I am not sure all movies are created equal. In the sense of reviewing a film after viewing it.
I think, or at the very least would like to hope, that filmmakers have some goals they are trying to achieve when they sit down to make a movie. I would strongly think that each director’s goals are different. When I write letter grades down at the end of each of my reviews, those aren’t letter grades of the movie per se. They are a measurement of how I think the director achieved his goals and how it stacks up to other films in its genre. That’s what Roger Ebert did, and it’s a barometer I wanted to adopt.
When you look at a movie like “Geostorm,” you have to go into it knowing it’s going to be both ludicrous and ridiculous in equal measure. When the crew set out to make “Geostorm,” it’s clear that they didn’t have major awards on their mind. They aren’t setting out to change the world. They aren’t trying to make a brain stumper, something that will impact you as you leave the theater and go home. I would argue that every disaster movie fits this mold. Should I even waste time trying to tell you how “Geostorm” makes zero sense on a logical or narrative level, but perhaps you could find some fun in its premise.
I have always tried to take disaster movies as they are. I love “Armageddon,” and I know it was one of the worst reviewed films of 1998. But I still loved it. Yes, it’s ludicrous and ridiculous and when I watch it now, I see just how mind-numbingly silly it is that something bad happens in space literally every five minutes. But I do appreciate that Michael Bay at least tried to make his characters meaningful and tried to tell a decent story. “Armageddon” knows it’s a movie, so there is fun to be had. I really liked “Dante’s Peak” and its more scientific slant to the story. “Volcano” was fun, but a little too Hollywood for me to love. “Independence Day” was a big deal in my house growing up and still is. But I could never really connect to “Day After Tomorrow” or “2012.”
“Geostorm” tells the story of a space station and machine called The Dutch Boy. It’s a big ship of satellites that can control climate, even stopping a typhoon in Shanghai. But one day somebody on the station sabotages the Dutch Boy, triggering a geostorm, which is a global cataclysm of bad weather, and if somebody doesn’t get the station under control, this cataclysm will eventually destroy the world. The government sends up Jake Lawson (Gerald Butler) to get it under control, he was kicked off the station three years prior due to stopping a typhoon without governmental approval.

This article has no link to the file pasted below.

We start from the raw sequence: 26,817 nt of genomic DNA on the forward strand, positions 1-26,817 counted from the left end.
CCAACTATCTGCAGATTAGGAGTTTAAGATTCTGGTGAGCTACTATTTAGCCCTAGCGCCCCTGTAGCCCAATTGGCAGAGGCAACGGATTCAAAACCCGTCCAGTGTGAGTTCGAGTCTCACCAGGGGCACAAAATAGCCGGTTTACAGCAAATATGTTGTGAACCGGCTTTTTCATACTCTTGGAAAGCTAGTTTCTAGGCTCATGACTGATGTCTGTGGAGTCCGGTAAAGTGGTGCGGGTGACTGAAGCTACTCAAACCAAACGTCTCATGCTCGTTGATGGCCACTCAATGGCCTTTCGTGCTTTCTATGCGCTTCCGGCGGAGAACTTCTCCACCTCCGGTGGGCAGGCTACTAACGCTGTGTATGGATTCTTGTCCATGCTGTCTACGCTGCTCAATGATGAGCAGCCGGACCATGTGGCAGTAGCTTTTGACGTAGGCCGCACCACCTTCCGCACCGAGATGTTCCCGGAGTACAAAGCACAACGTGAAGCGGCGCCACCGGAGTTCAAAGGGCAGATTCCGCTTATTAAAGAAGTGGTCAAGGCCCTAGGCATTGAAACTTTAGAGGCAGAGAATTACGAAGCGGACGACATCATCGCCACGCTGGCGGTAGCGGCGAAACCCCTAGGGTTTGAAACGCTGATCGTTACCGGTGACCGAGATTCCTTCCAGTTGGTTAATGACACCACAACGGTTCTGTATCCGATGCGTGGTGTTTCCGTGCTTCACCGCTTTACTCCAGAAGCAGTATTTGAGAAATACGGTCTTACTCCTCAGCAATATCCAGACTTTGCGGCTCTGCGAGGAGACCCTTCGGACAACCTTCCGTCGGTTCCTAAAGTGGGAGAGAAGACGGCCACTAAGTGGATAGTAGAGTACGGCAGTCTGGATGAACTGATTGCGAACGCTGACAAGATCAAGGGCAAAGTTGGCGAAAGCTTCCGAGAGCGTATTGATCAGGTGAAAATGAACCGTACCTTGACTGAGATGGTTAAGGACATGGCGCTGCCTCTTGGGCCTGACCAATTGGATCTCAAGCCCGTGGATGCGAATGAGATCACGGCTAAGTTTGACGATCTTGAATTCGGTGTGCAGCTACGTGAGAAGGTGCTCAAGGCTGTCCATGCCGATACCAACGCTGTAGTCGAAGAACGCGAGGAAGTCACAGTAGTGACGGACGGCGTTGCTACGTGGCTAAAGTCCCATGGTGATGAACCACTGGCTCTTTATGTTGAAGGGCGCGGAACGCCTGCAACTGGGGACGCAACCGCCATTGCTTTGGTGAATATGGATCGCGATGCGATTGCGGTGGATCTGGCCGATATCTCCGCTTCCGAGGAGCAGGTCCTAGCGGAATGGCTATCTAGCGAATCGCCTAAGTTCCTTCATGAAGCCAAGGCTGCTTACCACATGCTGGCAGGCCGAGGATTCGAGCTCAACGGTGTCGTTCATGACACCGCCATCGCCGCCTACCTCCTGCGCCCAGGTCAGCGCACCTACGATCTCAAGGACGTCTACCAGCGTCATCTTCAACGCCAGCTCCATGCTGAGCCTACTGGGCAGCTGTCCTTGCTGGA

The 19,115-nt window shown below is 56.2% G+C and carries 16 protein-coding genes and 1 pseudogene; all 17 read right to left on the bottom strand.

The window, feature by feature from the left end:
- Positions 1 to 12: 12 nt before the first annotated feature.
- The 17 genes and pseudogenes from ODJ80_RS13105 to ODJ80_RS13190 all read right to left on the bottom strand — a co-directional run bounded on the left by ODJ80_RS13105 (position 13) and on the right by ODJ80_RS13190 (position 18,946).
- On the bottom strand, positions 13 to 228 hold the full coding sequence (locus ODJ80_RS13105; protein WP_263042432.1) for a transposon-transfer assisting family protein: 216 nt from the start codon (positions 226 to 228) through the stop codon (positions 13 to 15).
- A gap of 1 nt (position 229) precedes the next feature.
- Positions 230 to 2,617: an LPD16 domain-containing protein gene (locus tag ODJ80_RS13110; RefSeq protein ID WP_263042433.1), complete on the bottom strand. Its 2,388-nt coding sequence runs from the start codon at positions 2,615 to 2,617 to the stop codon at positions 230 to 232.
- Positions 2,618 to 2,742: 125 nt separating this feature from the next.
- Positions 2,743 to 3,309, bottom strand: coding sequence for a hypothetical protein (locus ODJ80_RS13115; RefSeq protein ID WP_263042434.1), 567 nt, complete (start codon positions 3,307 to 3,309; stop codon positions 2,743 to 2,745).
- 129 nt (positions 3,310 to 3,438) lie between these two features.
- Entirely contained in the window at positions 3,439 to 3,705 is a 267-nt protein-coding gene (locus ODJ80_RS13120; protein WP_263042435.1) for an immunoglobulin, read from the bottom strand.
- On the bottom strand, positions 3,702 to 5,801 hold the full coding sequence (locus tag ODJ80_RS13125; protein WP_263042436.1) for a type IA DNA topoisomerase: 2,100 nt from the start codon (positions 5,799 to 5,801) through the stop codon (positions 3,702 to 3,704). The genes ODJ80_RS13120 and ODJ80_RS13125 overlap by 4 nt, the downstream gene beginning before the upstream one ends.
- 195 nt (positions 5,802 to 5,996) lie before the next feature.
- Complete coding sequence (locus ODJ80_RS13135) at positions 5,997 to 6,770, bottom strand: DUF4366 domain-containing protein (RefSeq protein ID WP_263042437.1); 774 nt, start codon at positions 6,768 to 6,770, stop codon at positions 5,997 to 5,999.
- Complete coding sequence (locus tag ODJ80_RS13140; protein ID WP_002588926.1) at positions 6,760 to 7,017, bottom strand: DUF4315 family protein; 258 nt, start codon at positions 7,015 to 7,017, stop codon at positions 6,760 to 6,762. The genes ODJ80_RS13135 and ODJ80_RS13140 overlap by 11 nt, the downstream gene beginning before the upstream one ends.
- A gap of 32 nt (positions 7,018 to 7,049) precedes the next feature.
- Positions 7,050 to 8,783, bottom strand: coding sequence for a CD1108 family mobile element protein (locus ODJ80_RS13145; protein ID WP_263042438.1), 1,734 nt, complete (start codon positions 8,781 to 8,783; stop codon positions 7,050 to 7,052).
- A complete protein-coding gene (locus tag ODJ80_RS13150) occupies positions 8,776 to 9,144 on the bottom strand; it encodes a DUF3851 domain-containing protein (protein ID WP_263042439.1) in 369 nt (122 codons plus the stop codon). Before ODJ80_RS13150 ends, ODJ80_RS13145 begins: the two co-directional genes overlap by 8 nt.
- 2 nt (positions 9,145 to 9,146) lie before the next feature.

So, it’s kind of “Olympus Has Fallen” with bad weather. Gerald Butler is pretty much your typical Gerald Butler, and I am starting to notice he pretty much is the same guy in each movie. Same ex-wife, same broken family, same bad attitude who turns heroic on a dime. He may just be the same action hero stereotype in each film. He’s fine here, but it’s easy to notice. The cast is full of good actors, like Ed Harris, Abbie Cornish, Jim Sturgess, Andy Garcia and Robert Sheenan. Everybody does exactly what they were asked to do, and in these disaster movies, no matter how uncannily stupid the premise, they attract big stars and they are required to take it seriously. These guys do what they are asked to do.
What’s surprising is just how mediocre the visuals are. I couldn’t believe how cartoonish so much of the special effects were. There is a moment when a fire breaks out from under a road, or when an ice storm destroys a beach or a massive electrical storm. What blew my mind is how fake it was? I mean, we are in the golden age of visuals, right? Did the entire budget go towards the actors and not what’s on screen? Because for disaster movies, you need good visuals. To treat the main ingredient that draws audiences as secondary was a mistake.
The film works best when it’s just a silly action movie. I think most of these disaster movies begin to flake out when they try to do too much, get a little too ambitious. The malfunction of a climate control space station that is wreaking havoc on planet Earth has potential for a good movie. But when they throw in the government conspiracies and the generic bad guy, I lose interest fast. That was the biggest flaw in “Geostorm,” that and also the horrendous special effects. Everything else is what you would expect from a typical disaster movie. I can’t fault a disaster movie for being a disaster movie. I just wish it wasn’t so overly-ambitious.
FINAL GRADE: C+